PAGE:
Formalism and Convention as Flimsy Band-Aids

“When you get right down to it, there are few agricultural practices that are really necessary. The reason that man’s improved techniques seem to be necessary is that the natural balance has been so badly upset beforehand by those same techniques that the land has become dependent on them.

This line of reasoning not only applies to agriculture, but to other aspects of human society as well. Doctors and medicine become necessary when people create a sickly environment. Formal schooling has no intrinsic value, but becomes necessary when humanity creates a condition in which one must become “educated” to get along. . . . To the extent that trees deviate from their natural form, pruning and insect extermination become necessary; to the extent that human society separates itself from a life close to nature, schooling becomes necessary. In nature, formal schooling has no function.”

Masanobu Fukuoka, The One-Straw Revolution


Consciousness Beyond and Before Mind

“It is becoming always clearer that not only does the capacity of our total consciousness far exceed that of our organs, the senses, the nerves, the brain, but that even for our ordinary thought and consciousness these organs are only their habitual instruments and not their generators. Consciousness uses the brain which its upward strivings have produced, brain has not produced nor does it use the consciousness. . . Our physical organism no more causes or explains thought and consciousness than the construction of an engine causes or explains the motive-power of steam or electricity. The force is anterior, not the physical instrument.”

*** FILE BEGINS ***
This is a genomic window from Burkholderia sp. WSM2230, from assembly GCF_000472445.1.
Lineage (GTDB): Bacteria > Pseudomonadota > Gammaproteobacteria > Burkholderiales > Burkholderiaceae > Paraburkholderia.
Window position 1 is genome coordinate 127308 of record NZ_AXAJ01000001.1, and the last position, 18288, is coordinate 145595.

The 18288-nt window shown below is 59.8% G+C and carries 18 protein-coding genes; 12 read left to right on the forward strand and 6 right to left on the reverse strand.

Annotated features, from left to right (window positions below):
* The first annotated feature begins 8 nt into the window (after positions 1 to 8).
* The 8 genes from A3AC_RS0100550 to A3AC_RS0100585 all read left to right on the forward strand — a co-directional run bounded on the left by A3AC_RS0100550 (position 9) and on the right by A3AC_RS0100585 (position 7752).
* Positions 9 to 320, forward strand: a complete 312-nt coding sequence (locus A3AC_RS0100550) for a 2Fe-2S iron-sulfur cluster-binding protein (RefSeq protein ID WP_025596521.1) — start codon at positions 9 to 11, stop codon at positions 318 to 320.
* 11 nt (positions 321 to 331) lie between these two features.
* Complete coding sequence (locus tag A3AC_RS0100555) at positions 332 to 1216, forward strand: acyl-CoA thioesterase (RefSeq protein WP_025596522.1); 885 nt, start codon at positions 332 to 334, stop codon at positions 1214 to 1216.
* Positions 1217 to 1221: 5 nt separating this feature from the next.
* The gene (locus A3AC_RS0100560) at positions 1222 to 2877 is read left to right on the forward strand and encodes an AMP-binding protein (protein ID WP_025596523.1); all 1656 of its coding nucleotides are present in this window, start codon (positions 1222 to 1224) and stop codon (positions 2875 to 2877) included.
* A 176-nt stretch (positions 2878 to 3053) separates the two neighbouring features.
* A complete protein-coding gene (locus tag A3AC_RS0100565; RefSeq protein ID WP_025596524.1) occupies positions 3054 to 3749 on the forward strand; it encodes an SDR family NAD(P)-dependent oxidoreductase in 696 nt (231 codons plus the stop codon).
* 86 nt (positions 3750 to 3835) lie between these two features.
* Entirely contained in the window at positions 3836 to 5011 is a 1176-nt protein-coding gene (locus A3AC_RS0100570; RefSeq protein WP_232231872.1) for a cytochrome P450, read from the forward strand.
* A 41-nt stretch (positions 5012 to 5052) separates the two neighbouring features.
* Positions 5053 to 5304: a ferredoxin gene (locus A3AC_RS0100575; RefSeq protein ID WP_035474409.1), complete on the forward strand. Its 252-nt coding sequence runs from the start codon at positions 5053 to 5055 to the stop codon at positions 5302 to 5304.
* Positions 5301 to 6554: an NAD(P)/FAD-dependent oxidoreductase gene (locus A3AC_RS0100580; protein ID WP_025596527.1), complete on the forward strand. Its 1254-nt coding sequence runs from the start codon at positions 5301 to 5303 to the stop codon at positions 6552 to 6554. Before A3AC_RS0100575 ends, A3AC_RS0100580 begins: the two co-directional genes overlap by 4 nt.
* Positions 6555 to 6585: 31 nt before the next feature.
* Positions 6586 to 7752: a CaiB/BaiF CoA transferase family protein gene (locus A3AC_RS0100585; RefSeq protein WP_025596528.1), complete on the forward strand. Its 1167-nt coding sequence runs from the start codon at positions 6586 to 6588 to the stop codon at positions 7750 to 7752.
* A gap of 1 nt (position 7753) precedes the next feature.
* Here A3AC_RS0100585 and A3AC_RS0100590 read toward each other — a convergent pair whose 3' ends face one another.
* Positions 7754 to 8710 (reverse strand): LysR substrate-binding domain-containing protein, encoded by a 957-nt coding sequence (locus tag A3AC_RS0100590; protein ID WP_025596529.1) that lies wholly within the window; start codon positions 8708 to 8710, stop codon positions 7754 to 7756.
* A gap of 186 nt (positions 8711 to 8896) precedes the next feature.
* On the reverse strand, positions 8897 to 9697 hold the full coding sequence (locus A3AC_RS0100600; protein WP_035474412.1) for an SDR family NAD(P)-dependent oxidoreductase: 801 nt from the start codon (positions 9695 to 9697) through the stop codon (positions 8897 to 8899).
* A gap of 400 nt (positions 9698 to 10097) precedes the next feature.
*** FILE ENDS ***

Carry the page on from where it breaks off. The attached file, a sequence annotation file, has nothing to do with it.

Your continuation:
Sri Aurobindo, The Life Divine

Lawns as a Virus Symptomatic of Consumer Culture

“. . . every society that grows extensive lawns could produce all its food on the same area, using the same resources, and . . . world famine could be totally relieved if we devoted the same resources of lawn culture to food culture in poor areas. These facts are before us. Thus, we can look at lawns, like double garages and large guard dogs, [and Humvees and SUVs] as a badge of willful waste, conspicuous consumption, and lack of care for the earth or its people.

Most lawns are purely cosmetic in function. Thus, affluent societies have, all unnoticed, developed an agriculture which produces a polluted waste product, in the presence of famine and erosion elsewhere, and the threat of water shortages at home.

The lawn has become the curse of modern town landscapes as sugar cane is the curse of the lowland coastal tropics, and cattle the curse of the semi-arid and arid rangelands.

It is past time to tax lawns (or any wasteful consumption), and to devote that tax to third world relief. I would suggest a tax of $5 per square metre for both public and private lawns, updated annually, until all but useful lawns are eliminated.”

Bill Mollison, Permaculture: A Designer’s Manual

Each Thing Is All Itself